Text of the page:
Where n denotes the outward normal to the surface and γ is the constant depending upon the optical refractive index mismatch at the boundary. Eq. (2), (3), (4) and (5) can be solved numerically to yield,

Φx,m(r,ω)=IACx,mexp(iθx,m(r,ω))
(6)

Here Φx,m is a complex number, and θx,m is the measured phase lag and IACx,m is the measured amplitude of the photon density wave at excitation and emission wavelengths.

Unlike finite difference methods, finite element methods can solve coupled diffusion equations Eq. (2) and (3) over complex domains. We employ a Galerkin scheme for solution of these equations over a breast-shaped geometry described in Fig. 1 and used in prior experimental studies in our laboratory [24

24 . A. Godavarty , A. B. Thompson , R. Roy , M. Gurfinkel , M. J. Eppstein , C. Zhang , and E. M. Sevick-Muraca , “ Diagnostic Imaging of breast cancer using fluorescence-enhanced optical tomography ,” J. Biomed. Opt. 9 , 488 – 496 ( 2004 ). [CrossRef] [PubMed]

].

2.2 Endogenous and exogenous optical property heterogeneity

We consider the lumpy-object model developed by Rolland and Barrett [25

25 . J. P. Rolland and H. H. Barrett , “ Effect of random background inhomogeneity on observer detection performance ,” J. Opt. Soc. Am. A. 9 , 649 – 658 ( 1992 ). [CrossRef] [PubMed]

] to simulate the normal background anatomy as a representation of the non-specific distribution of the fluorescent agent as well as the natural heterogeneity of the endogenous tissue optical properties. The lumpy backgrounds consist of a random number of single structures or “blobs” located at random locations. Mathematically these structures can be represented as:

b(r)=b0+n=1Nplump(rrn)
(7)

Where b(r) is lumpy background; b 0 is the spatial mean of the background; Np is the Poisson-distributed number of lumps; and r n is the uniformly distributed location of nth lump. The function lump has the following form:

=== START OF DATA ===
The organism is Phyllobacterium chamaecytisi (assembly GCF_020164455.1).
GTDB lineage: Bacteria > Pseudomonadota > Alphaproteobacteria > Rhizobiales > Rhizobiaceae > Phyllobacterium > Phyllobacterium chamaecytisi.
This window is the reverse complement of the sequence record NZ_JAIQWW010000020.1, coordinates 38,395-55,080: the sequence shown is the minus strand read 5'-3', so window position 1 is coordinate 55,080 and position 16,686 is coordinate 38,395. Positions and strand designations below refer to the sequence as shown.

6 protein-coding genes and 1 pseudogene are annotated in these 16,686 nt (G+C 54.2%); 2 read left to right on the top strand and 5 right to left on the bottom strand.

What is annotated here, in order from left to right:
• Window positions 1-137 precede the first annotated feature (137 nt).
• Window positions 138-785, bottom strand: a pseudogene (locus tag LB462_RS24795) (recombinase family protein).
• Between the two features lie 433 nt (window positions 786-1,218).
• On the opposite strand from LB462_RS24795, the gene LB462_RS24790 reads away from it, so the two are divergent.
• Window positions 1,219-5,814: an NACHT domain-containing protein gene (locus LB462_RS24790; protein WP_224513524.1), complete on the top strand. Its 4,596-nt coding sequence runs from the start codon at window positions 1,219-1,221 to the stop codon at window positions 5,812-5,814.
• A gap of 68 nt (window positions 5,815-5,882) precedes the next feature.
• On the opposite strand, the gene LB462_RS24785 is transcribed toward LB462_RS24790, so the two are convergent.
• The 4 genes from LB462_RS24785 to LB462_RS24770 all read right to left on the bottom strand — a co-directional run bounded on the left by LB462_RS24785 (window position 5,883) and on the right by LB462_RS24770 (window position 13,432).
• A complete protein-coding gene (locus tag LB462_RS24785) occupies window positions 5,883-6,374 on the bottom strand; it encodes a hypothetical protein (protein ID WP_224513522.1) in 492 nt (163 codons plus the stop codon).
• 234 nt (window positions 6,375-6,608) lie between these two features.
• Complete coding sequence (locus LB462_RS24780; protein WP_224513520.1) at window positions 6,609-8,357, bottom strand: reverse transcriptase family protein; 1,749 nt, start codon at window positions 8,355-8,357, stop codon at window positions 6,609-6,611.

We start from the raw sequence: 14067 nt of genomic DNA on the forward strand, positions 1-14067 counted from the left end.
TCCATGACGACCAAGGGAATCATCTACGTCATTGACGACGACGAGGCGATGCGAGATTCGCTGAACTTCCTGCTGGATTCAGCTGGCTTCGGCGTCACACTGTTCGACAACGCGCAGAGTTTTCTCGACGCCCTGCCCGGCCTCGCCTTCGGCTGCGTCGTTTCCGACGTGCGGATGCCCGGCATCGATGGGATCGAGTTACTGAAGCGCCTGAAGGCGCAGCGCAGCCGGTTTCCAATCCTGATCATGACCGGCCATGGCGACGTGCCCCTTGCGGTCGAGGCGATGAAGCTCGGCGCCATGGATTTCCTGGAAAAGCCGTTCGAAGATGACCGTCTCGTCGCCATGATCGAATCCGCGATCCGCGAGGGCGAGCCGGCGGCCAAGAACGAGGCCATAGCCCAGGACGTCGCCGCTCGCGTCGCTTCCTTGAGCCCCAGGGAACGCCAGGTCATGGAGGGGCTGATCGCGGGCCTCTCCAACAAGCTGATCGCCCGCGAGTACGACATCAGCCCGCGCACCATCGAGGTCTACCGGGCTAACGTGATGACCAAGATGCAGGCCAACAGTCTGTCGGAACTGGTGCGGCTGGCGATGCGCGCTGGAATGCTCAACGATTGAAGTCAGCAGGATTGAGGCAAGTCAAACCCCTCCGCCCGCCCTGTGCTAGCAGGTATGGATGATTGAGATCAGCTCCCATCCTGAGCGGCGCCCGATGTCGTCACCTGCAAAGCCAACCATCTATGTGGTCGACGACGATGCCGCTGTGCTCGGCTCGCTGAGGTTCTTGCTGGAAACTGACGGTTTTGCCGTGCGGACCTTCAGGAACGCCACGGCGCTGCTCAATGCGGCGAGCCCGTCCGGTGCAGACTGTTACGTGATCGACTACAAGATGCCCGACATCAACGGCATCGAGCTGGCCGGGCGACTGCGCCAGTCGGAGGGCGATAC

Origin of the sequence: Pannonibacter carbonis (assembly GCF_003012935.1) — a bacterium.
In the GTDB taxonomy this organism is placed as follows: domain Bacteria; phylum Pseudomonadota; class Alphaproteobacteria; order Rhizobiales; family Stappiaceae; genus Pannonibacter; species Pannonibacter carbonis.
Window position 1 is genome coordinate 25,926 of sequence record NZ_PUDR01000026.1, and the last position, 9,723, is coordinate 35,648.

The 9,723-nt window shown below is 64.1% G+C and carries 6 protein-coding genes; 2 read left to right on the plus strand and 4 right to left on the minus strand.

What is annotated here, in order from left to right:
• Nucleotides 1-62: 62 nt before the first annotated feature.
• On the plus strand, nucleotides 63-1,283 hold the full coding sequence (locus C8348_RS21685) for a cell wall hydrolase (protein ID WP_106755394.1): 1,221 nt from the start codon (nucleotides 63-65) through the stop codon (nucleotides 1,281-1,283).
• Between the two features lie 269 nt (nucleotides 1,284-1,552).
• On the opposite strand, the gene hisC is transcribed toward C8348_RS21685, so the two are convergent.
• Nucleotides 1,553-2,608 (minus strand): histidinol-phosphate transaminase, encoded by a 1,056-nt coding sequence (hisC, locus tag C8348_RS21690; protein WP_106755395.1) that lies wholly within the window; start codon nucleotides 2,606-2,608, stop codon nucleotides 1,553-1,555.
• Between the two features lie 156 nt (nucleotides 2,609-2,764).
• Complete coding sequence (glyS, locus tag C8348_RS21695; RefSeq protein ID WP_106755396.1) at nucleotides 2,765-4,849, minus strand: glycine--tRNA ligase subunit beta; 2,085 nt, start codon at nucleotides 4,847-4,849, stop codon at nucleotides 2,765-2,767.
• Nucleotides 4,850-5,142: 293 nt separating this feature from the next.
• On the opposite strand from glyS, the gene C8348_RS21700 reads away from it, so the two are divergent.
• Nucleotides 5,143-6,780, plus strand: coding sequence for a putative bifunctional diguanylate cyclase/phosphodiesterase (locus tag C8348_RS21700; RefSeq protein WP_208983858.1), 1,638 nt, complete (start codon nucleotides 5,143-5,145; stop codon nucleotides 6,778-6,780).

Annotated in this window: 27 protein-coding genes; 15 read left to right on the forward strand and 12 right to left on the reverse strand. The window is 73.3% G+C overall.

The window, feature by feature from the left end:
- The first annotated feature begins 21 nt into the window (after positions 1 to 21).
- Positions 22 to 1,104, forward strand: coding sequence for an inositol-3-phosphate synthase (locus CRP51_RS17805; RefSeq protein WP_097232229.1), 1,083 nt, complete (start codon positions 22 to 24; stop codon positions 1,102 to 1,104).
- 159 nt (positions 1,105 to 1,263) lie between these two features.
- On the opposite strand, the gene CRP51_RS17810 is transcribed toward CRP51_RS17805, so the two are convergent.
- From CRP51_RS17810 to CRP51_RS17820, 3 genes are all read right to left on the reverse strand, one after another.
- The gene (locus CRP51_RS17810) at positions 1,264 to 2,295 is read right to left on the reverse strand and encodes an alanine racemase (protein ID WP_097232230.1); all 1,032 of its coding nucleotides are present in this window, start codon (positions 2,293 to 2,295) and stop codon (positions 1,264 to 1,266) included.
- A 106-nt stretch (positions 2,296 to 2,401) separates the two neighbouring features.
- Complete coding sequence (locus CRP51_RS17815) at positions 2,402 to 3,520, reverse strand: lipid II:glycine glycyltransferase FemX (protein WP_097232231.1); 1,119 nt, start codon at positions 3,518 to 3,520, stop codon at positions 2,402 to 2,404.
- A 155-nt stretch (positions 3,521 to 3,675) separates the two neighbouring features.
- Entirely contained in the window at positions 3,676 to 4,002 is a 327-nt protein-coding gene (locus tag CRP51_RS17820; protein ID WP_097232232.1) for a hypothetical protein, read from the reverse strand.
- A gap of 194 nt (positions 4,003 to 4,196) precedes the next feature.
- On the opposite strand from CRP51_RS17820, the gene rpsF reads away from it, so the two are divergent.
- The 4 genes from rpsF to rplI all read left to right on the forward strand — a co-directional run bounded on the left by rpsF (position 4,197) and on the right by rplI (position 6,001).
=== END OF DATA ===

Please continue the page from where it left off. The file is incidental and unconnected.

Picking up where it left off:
lump(rrn)=l0exp(rrn22w2)1V(Ω)Ωl0exp(rrn22w2)d3r
(8)

Where l0 is the lump strength, w is the lump width, Ω is the domain, and V(Ω) is the volume of the domain. The second term in this expression satisfies the requirement that the mean of the lumpy background is equivalent to b 0, i.e., 〈b(r)〉 = b 0 [26

26 . A. R. P. Fortin , “ Detection-theoretic evaluation in digital radiography and optical tomography ,” PhD Thesis , ( University of Arizona , 2002 ).

].

Lumpy backgrounds have the advantage of being mathematically/statistically tractable and stationary [27

27 . H. H. Barrett and K. J. Myers , Foundations of Image Science , 1 st ed. ( John Wiley & Sons, Inc., New Jersey , 2004 ).

]. This facilitates an organized manner for implementing OAIQ tools for image analysis. These lumpy backgrounds are represented in the uniform mesh of the FEM forward model of generated image data sets which are used to compute the tomographic reconstruction images.

Fig. 1. The geometry of the breast-shaped phantom. The dimensions are in centimeters. The bigger cylindrical volume has a circular base of diameter 20 cm. The hemisphere has a radius of 5 cm.

The breast geometry (shown in Fig. 1) consisted of two cylinders of radii 10 cm and 5 cm with heights of 2.5 cm and 0.5 cm respectively, and a hemisphere of radius 5 cm. A total of 6956 nodes and 34413 tetrahedral elements were used to discretize the domain. The lump strength, l0, was set to be a prescribed percentage ranging from 0 to 100% of the mean background value b0; and the lump spread, w, and number of lumps, Np, were set to be 5 mm and 100 respectively. As an example, 5% lumpy background of the endogenous or exogenous properties meant that the strength of lump, l0, was 0.05 times the average background value (b0) of the optical property. Due to the large volume and surface illumination of excitation light on the hemispherical portion, the intensity of the excitation light was found to be low outside the hemispherical portion of the simulated phantom. As a consequence, simulated heterogeneity present in the cylindrical portions did not have an effect on the tomographic reconstruction. Therefore, heterogeneities were simulated only in the hemispherical portion of the breast-shaped geometry. Therefore, in the breast geometry, Ω corresponds to the hemispherical portion and V(Ω) corresponds to its volume (see Eq. 8). In order to position the lumps, a random number between 0 and +5 assigned the z-position of the center of the lump, and two random numbers between -5 and +5 assigned its x and y-position. Only if the resulting center of the lump (x, y, z) resided within the hemisphere, was the heterogeneity counted as one of N lumps, where the value of N was fixed to 100.